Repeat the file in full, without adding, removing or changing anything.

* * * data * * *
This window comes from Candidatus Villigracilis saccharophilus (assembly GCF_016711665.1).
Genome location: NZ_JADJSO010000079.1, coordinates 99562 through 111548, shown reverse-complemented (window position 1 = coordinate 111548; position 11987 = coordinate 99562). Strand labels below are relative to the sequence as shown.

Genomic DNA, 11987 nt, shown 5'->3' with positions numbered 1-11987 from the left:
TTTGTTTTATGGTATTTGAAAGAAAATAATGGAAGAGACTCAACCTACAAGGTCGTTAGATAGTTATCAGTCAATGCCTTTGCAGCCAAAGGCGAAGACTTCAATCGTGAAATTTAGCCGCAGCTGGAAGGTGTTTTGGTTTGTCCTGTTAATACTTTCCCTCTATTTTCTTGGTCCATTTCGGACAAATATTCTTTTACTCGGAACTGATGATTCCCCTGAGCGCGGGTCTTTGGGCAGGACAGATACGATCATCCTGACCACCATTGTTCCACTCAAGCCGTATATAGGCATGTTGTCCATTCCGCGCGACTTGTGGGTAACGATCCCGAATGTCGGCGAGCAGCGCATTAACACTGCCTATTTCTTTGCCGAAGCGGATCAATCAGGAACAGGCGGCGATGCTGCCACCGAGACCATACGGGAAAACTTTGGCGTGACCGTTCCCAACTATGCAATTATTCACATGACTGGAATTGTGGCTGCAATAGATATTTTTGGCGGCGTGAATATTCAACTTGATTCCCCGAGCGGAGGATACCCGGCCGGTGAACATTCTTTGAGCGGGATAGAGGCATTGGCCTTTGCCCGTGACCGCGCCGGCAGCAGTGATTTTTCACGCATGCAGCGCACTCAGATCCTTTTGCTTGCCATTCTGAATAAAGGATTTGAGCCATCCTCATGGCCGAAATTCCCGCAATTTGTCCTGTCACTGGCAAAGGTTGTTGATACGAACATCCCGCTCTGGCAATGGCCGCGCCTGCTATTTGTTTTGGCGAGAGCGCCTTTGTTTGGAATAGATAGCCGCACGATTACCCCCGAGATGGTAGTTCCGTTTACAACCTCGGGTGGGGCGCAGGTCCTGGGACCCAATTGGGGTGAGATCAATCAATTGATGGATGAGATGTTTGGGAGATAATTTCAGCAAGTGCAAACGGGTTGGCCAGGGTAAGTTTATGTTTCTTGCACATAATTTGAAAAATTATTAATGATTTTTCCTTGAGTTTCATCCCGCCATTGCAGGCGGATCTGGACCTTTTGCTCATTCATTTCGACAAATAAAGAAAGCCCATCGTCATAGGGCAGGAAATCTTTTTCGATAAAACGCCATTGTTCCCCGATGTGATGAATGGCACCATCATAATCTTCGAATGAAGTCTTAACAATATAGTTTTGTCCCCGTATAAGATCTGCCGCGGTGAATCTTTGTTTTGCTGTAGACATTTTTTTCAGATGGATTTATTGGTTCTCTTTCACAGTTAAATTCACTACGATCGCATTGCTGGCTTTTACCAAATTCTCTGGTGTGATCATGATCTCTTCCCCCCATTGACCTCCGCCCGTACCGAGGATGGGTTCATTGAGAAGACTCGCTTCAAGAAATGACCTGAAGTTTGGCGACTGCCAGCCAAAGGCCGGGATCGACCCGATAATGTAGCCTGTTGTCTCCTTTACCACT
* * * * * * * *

This window comes from Candidatus Villigracilis saccharophilus (assembly GCF_016711665.1).
Genome location: NZ_JADJSO010000079.1, coordinates 99562 through 111548, shown reverse-complemented (window position 1 = coordinate 111548; position 11987 = coordinate 99562). Strand labels below are relative to the sequence as shown.

Genomic DNA, 11987 nt, shown 5'->3' with positions numbered 1-11987 from the left:
TTTGTTTTATGGTATTTGAAAGAAAATAATGGAAGAGACTCAACCTACAAGGTCGTTAGATAGTTATCAGTCAATGCCTTTGCAGCCAAAGGCGAAGACTTCAATCGTGAAATTTAGCCGCAGCTGGAAGGTGTTTTGGTTTGTCCTGTTAATACTTTCCCTCTATTTTCTTGGTCCATTTCGGACAAATATTCTTTTACTCGGAACTGATGATTCCCCTGAGCGCGGGTCTTTGGGCAGGACAGATACGATCATCCTGACCACCATTGTTCCACTCAAGCCGTATATAGGCATGTTGTCCATTCCGCGCGACTTGTGGGTAACGATCCCGAATGTCGGCGAGCAGCGCATTAACACTGCCTATTTCTTTGCCGAAGCGGATCAATCAGGAACAGGCGGCGATGCTGCCACCGAGACCATACGGGAAAACTTTGGCGTGACCGTTCCCAACTATGCAATTATTCACATGACTGGAATTGTGGCTGCAATAGATATTTTTGGCGGCGTGAATATTCAACTTGATTCCCCGAGCGGAGGATACCCGGCCGGTGAACATTCTTTGAGCGGGATAGAGGCATTGGCCTTTGCCCGTGACCGCGCCGGCAGCAGTGATTTTTCACGCATGCAGCGCACTCAGATCCTTTTGCTTGCCATTCTGAATAAAGGATTTGAGCCATCCTCATGGCCGAAATTCCCGCAATTTGTCCTGTCACTGGCAAAGGTTGTTGATACGAACATCCCGCTCTGGCAATGGCCGCGCCTGCTATTTGTTTTGGCGAGAGCGCCTTTGTTTGGAATAGATAGCCGCACGATTACCCCCGAGATGGTAGTTCCGTTTACAACCTCGGGTGGGGCGCAGGTCCTGGGACCCAATTGGGGTGAGATCAATCAATTGATGGATGAGATGTTTGGGAGATAATTTCAGCAAGTGCAAACGGGTTGGCCAGGGTAAGTTTATGTTTCTTGCACATAATTTGAAAAATTATTAATGATTTTTCCTTGAGTTTCATCCCGCCATTGCAGGCGGATCTGGACCTTTTGCTCATTCATTTCGACAAATAAAGAAAGCCCATCGTCATAGGGCAGGAAATCTTTTTCGATAAAACGCCATTGTTCCCCGATGTGATGAATGGCACCATCATAATCTTCGAATGAAGTCTTAACAATATAGTTTTGTCCCCGTATAAGATCTGCCGCGGTGAATCTTTGTTTTGCTGTAGACATTTTTTTCAGATGGATTTATTGGTTCTCTTTCACAGTTAAATTCACTACGATCGCATTGCTGGCTTTTACCAAATTCTCTGGTGTGATCATGATCTCTTCCCCCCATTGACCTCCGCCCGTACCGAGGATGGGTTCATTGAGAAGACTCGCTTCAAGAAATGACCTGAAGTTTGGCGACTGCCAGCCAAAGGCCGGGATCGACCCGATAATGTAGCCTGTTGTCTCCTTTACCACT